After a long day of classes and meetings, I walked into the chilly air and onto our quad. The first week after we reset the clocks, change in light startles me. The sun was already smudging the horizon. The clouds had rolled back enough to allow the golden light we get just before the campus falls into dark shadows.
As I stared up at the evening sky, I could see birds, hundreds of black wings, all flying in the same direction. They appeared over the top of one building, moving in unison, swooping first left, then right, then left, curving and rippling, their dark wings catching just enough of the evening glitter that they looked almost like fish, with shiny gills rather than feathers.
I noticed a student, young with a blond ponytail, staring up at the birds. “Aren’t they cool?” I said to her. She nodded, and stopped walking. We looked up at the dance of feathers, the wave of birds.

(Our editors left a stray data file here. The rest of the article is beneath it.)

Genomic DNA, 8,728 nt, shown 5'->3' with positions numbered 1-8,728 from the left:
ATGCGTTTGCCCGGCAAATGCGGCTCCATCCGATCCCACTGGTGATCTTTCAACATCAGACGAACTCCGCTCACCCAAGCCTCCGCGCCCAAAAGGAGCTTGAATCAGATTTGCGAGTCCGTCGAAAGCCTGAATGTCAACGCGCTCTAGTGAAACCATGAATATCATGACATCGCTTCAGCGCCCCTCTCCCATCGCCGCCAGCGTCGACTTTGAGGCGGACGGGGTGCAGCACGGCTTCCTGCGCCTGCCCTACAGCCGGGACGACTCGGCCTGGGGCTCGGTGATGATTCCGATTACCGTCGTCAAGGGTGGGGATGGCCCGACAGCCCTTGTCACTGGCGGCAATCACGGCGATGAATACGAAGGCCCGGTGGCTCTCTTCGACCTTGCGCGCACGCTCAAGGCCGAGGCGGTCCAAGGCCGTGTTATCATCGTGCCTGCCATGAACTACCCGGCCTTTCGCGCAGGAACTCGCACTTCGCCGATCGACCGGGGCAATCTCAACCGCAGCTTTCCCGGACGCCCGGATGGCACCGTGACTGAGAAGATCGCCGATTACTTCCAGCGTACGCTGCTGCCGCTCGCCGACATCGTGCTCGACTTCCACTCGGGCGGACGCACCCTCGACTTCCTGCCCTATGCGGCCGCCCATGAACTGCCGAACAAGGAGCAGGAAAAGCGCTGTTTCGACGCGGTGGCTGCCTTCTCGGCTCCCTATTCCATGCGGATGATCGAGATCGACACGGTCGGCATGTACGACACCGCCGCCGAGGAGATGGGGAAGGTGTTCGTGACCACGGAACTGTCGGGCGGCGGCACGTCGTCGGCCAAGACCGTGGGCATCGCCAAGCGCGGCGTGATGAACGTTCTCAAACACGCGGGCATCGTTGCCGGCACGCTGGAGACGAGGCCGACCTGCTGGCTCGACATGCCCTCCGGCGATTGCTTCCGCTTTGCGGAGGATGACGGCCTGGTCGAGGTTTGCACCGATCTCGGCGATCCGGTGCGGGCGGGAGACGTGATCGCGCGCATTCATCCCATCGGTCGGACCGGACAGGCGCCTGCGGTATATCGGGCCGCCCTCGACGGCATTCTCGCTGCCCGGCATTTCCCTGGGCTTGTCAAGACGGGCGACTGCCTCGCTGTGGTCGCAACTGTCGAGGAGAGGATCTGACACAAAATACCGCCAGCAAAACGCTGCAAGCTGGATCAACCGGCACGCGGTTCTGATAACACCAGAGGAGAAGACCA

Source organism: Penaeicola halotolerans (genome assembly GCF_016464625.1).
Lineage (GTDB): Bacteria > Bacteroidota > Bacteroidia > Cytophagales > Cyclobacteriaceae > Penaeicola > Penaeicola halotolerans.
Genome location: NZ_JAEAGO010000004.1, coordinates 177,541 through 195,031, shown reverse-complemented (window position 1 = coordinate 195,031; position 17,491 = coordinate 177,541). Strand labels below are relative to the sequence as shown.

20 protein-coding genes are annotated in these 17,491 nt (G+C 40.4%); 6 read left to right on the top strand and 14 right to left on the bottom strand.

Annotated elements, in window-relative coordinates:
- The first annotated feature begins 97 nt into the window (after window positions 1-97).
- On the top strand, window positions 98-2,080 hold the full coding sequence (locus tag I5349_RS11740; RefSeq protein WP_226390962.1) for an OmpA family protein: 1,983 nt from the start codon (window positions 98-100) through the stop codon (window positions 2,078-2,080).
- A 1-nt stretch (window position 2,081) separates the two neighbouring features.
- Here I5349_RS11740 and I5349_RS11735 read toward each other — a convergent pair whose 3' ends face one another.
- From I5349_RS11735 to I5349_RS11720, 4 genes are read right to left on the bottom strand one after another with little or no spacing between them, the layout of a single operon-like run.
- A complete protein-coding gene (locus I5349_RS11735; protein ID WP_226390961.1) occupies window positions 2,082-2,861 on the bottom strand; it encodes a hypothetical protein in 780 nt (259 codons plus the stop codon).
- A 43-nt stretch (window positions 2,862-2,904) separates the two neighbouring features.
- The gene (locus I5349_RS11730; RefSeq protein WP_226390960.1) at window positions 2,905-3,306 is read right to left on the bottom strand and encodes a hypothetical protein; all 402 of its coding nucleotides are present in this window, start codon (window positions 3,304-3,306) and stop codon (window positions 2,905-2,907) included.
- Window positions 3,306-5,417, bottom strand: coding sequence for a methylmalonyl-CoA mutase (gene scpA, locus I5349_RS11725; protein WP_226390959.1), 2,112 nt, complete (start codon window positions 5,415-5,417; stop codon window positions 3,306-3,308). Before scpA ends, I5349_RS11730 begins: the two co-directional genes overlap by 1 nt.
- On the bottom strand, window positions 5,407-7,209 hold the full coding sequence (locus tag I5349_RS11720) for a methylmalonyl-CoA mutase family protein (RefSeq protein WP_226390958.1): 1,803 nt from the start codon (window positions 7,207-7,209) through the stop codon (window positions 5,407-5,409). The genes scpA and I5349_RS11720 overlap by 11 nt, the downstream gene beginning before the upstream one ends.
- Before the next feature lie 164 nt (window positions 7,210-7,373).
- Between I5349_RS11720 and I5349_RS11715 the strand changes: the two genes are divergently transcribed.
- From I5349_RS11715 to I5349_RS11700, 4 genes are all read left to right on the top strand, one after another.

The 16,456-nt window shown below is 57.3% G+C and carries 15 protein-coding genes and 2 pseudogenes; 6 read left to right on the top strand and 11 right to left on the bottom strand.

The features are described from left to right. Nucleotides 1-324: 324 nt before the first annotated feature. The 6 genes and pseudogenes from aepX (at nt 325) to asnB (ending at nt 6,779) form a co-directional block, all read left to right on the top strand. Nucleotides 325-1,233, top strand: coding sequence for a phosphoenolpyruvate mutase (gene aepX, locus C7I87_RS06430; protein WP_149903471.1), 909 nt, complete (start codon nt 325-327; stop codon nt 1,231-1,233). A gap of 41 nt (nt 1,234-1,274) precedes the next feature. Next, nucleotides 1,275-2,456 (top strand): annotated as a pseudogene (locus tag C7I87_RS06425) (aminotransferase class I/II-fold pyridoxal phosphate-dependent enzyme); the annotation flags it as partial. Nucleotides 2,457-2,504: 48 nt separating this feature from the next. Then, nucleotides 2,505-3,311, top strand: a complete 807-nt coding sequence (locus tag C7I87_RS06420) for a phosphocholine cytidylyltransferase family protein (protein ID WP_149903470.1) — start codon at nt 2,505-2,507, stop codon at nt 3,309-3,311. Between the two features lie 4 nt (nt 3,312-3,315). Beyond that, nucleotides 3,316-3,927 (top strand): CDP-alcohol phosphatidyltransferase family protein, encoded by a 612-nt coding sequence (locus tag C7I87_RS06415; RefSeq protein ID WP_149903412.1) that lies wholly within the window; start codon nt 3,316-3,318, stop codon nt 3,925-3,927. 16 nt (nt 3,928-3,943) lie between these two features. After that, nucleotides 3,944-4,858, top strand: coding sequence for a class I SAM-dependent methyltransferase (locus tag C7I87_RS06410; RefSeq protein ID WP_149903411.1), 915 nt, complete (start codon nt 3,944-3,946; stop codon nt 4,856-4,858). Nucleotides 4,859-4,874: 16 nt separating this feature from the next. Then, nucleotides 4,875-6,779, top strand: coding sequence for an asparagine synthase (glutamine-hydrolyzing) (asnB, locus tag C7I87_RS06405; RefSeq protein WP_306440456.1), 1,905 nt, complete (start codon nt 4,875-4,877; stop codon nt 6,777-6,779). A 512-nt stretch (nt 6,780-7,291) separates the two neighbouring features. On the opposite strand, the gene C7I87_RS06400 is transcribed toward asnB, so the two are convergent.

A biology professor and his grad student, deep in conversation, came walking down the path — and almost bumped into us.
“Look up,” I said. They stopped and stared.
“Crows,” said Biology Professor.
“They’re considered nuisances,” said Grad Student.
We watched as the wings went smoothly past, the dark silhouettes moving through the last golden light of the day.
“But they’re so beautiful,” said Ponytail Undergrad.
Biology Professor smiled. Grad Student grinned. We looked back at the sky. The last flock of birds moved over our heads then disappeared over the brick building. Without another word, we all began walking again, moving in separate paths, me to my car and home.